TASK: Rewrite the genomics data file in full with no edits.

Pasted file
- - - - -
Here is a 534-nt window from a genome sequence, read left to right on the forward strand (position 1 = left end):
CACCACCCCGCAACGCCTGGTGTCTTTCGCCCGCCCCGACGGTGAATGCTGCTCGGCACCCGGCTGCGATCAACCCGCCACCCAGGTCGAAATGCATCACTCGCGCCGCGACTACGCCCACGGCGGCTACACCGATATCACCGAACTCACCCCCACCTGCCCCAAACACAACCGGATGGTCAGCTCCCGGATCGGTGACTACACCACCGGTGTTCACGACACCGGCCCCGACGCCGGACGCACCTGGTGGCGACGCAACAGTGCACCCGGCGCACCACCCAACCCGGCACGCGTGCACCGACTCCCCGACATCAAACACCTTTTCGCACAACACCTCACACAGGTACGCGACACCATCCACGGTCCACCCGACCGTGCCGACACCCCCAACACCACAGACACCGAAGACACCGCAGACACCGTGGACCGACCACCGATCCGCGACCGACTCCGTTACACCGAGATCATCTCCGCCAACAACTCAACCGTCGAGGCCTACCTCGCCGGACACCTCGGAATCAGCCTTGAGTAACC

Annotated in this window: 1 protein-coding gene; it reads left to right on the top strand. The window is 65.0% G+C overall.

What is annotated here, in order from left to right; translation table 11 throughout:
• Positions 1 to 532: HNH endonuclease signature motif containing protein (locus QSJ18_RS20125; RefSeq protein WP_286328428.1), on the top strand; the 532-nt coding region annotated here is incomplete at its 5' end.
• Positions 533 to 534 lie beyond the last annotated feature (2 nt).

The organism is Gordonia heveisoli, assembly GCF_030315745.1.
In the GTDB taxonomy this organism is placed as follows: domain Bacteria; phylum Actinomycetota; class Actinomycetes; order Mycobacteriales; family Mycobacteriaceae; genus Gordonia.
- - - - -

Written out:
Here is a 534-nt window from a genome sequence, read left to right on the forward strand (position 1 = left end):
CACCACCCCGCAACGCCTGGTGTCTTTCGCCCGCCCCGACGGTGAATGCTGCTCGGCACCCGGCTGCGATCAACCCGCCACCCAGGTCGAAATGCATCACTCGCGCCGCGACTACGCCCACGGCGGCTACACCGATATCACCGAACTCACCCCCACCTGCCCCAAACACAACCGGATGGTCAGCTCCCGGATCGGTGACTACACCACCGGTGTTCACGACACCGGCCCCGACGCCGGACGCACCTGGTGGCGACGCAACAGTGCACCCGGCGCACCACCCAACCCGGCACGCGTGCACCGACTCCCCGACATCAAACACCTTTTCGCACAACACCTCACACAGGTACGCGACACCATCCACGGTCCACCCGACCGTGCCGACACCCCCAACACCACAGACACCGAAGACACCGCAGACACCGTGGACCGACCACCGATCCGCGACCGACTCCGTTACACCGAGATCATCTCCGCCAACAACTCAACCGTCGAGGCCTACCTCGCCGGACACCTCGGAATCAGCCTTGAGTAACC

Annotated in this window: 1 protein-coding gene; it reads left to right on the top strand. The window is 65.0% G+C overall.

What is annotated here, in order from left to right; translation table 11 throughout:
• Positions 1 to 532: HNH endonuclease signature motif containing protein (locus QSJ18_RS20125; RefSeq protein WP_286328428.1), on the top strand; the 532-nt coding region annotated here is incomplete at its 5' end.
• Positions 533 to 534 lie beyond the last annotated feature (2 nt).

The organism is Gordonia heveisoli, assembly GCF_030315745.1.
In the GTDB taxonomy this organism is placed as follows: domain Bacteria; phylum Actinomycetota; class Actinomycetes; order Mycobacteriales; family Mycobacteriaceae; genus Gordonia.